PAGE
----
Tuesday, 25 January 2011

GENERAL TRAVEL - In sickness and in health

A question we are often asked is what happens if you get sick whilst travelling or what do you do about medical insuranc?

Fristly we rarely get sick in the normal sense but are more likely to have an accident.  I think that our low stress life leaves our body well able to cope with any minor problems.


Glen in South Africa awaiting an operation for a ruptured achilles tendon













Unless we are travelling in a place with reciprocal arrangements we buy travel insurance.

If you shop on line there are many companies offering back packer cover, this is normally much cheaper than
full cover, can be taken for periods of up to 18 months continuously but generally covers lower amounts for baggage etc.

Companies that offer back packer/long term policies are Lonely Planet Rough Guides and Right Cover

Do check policy details if you are taking a cruise as many companies do not cover for cruises or charge extra and this amount is then built into the price for the whole trip even if the cruise is only a small part.


I always photograph the policy documents, store them on my laptop and also E-mail them to myself so that I can always retrieve the information. 


In the event of an incident try to remember to either photograph (unless your camera has been stolen!) or get copies of any Police or hospital reports.  Notify your insurance company as soon as possible.














Yes accidents do happen but there are a number of things you can do to avoid getting sick in the first place.

Obviously general hygene is a big factor, baby wides and hand cleansing gel can be a great help in this department.  If you are washing your hands the recommendation is to wash thoroughly with soap for 20 seconds (2 verses of Happy Birthday to you) and then to use paper to open the toilet door as you leave.  This sounds a bit obsessive and we normally don't go to that extent but on the ship where we have had a GI problem we have been taking this extra care.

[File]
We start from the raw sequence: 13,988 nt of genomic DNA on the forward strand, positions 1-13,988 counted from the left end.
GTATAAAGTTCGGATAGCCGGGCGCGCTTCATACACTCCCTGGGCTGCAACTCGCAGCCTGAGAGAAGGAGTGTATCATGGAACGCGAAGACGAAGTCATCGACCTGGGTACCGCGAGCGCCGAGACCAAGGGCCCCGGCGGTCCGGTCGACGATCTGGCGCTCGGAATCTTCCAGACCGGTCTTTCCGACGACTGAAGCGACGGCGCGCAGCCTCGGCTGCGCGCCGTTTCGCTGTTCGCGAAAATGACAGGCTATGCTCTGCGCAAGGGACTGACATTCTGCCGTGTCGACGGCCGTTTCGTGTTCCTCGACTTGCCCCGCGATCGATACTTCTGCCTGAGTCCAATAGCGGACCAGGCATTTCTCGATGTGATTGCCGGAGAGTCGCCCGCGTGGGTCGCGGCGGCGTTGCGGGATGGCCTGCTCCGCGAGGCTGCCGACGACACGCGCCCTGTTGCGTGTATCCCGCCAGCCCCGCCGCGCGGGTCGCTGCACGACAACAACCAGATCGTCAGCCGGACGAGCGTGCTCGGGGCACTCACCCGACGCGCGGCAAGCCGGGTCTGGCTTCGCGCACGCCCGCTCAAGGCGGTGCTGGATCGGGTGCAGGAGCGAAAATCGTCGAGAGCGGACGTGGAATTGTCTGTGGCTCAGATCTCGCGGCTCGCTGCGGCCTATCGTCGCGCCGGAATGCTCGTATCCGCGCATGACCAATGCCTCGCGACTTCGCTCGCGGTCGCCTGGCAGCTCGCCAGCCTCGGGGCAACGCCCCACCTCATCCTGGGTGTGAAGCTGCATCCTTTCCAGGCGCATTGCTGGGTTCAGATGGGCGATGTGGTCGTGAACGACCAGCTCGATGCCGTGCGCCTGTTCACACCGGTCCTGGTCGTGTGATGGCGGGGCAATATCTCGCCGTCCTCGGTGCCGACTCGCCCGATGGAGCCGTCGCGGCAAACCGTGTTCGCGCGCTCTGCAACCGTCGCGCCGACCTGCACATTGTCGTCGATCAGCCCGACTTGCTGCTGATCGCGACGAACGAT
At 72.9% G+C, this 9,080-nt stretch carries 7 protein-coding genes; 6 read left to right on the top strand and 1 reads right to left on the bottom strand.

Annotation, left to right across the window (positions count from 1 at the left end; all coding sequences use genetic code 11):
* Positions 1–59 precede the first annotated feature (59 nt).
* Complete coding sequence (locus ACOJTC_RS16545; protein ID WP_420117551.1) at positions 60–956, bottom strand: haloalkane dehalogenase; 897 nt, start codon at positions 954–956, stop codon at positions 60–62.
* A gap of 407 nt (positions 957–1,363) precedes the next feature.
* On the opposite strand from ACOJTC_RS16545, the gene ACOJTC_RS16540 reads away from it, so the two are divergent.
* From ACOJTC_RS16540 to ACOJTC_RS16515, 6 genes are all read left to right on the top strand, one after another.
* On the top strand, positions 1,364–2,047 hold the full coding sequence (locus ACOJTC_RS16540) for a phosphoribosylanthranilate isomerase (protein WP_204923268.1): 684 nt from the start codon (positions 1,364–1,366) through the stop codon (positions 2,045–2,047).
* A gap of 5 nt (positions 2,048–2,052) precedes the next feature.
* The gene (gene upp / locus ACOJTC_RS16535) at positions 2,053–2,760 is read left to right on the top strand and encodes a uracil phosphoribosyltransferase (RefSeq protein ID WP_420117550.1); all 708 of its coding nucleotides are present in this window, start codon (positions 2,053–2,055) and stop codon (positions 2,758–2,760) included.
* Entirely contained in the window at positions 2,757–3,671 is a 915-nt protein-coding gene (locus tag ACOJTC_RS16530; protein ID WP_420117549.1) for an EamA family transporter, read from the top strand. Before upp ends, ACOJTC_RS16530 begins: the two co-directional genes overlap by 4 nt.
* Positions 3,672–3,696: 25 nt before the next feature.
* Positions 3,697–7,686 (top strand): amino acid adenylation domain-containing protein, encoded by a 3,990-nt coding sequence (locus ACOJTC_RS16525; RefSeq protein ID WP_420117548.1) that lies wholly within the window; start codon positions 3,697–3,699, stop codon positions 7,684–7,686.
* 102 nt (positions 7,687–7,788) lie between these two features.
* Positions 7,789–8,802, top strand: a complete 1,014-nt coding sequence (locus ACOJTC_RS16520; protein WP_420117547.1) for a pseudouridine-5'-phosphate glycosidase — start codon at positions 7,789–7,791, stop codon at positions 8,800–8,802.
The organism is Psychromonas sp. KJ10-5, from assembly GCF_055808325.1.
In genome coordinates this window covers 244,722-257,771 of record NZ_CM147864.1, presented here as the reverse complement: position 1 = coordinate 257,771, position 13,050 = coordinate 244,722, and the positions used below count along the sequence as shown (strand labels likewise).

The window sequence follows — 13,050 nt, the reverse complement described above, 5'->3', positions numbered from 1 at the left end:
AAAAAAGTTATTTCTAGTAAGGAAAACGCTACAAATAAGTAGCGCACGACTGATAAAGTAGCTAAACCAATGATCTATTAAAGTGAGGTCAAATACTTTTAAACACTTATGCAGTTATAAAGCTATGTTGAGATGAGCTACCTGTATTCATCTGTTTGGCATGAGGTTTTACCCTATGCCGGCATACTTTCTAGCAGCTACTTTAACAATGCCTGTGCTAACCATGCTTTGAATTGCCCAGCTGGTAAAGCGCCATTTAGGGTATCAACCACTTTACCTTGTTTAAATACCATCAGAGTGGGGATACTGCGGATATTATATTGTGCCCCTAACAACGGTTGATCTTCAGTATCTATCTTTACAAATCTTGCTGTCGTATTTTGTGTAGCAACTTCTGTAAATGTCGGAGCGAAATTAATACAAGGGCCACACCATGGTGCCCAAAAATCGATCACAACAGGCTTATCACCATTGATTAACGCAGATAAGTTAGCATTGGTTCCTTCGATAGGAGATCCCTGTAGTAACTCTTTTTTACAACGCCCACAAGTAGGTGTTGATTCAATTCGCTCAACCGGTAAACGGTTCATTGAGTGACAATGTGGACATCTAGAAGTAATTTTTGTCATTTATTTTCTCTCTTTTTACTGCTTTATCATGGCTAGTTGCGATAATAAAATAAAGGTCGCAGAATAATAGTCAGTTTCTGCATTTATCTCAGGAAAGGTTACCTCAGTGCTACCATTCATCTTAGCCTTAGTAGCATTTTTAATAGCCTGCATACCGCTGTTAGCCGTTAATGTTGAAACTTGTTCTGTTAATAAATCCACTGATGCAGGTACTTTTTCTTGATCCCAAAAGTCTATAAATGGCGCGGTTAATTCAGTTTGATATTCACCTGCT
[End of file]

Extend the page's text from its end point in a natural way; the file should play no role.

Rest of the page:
We prefer to eat at street stalls where food is served freshly cooked and hot rather than some of the hotel buffets where food has been sitting out all day, maybe not at the correct temperature, and flies etc could have landed on it.

Often we check out places that are busy with locals and have no menu in English.  If we don't speak the language we point to a meal that someone is eating and indicate that we would like that.  Generally this means the food is good and fresh but you may still get sick if your stomach is not used to the local spices.

If you can carry a penknife with you then it is easy to peel any fruit that you buy.  Rule of thumb is that if you can boil, cook or peel it you can eat it.

Buying bottled water is a good idea but do check that the tops have not been tampered with or the seal broken.

At some stage you will almost certainly get caught up with the old adage
TRAVEL BROADENS THE MIND - AND LOOSENS THE BOWELS!

If you have to travel then taking something like Lomotil will help.  However if you don't have to be on the move a more natural remedy is to make up a rehydration solution
1 level teaspoon of salt
8 level teaspoons of sugar
1 litre of water
If you try to take a drink of this after each bowel movement and sip as often as possible in between this often curse the problem. 

The BRAT diet can also help, bananas, rice, green apples without the skin and toast.

Avoid foot problems by wearing sandals in the showers

Taking a massage in Asia is wonderful but bear in mind that if you have any open wounds (including mosquito bites) there is a chance of you picking up hepatitis.

Mosquito bites can be a big problem, in addition to a bit container of repellent I always try to have a small amount with me at all times ready for the unexpected encounter.  I also carry anti-histamine tablets and cream. 

I always travel with a small collection of aromoatherapy oils as they have so many uses.

LAVENDER
Great for headaches
Can help you sleep
Nice in your laundry when rinsing clothes
Soothing on the skin if you get sunburnt, mix in with regular body lotion
Helps to speed up healing of cuts and bites
(CARE LAVENDER OIL ACCELERATES CELL RENEWAL SO SHOULD NOT BE USED ON ANYONE WITH CANCER)

TEA TREE
General antisceptic, antifungal and a mouthwash

EUCALYPTUS
Great for breathing problems
Good for removing tar
Can help with headaches

TIGER BALM
Not an oil but the cheap balm you buy in Asia,
Good for headaches
Breathing problems
Put on bites

Keep any open wounds covered with clean dressings, in hot countries when you sweat the wounds often open up and can easily get infected.

TIP

Sign up for a First Aid Course before you begin your trip, you may be surprised how much you learn and you will also get a good book with all the latest treatment methods.  In Britain these are run by St John's and Red Cross

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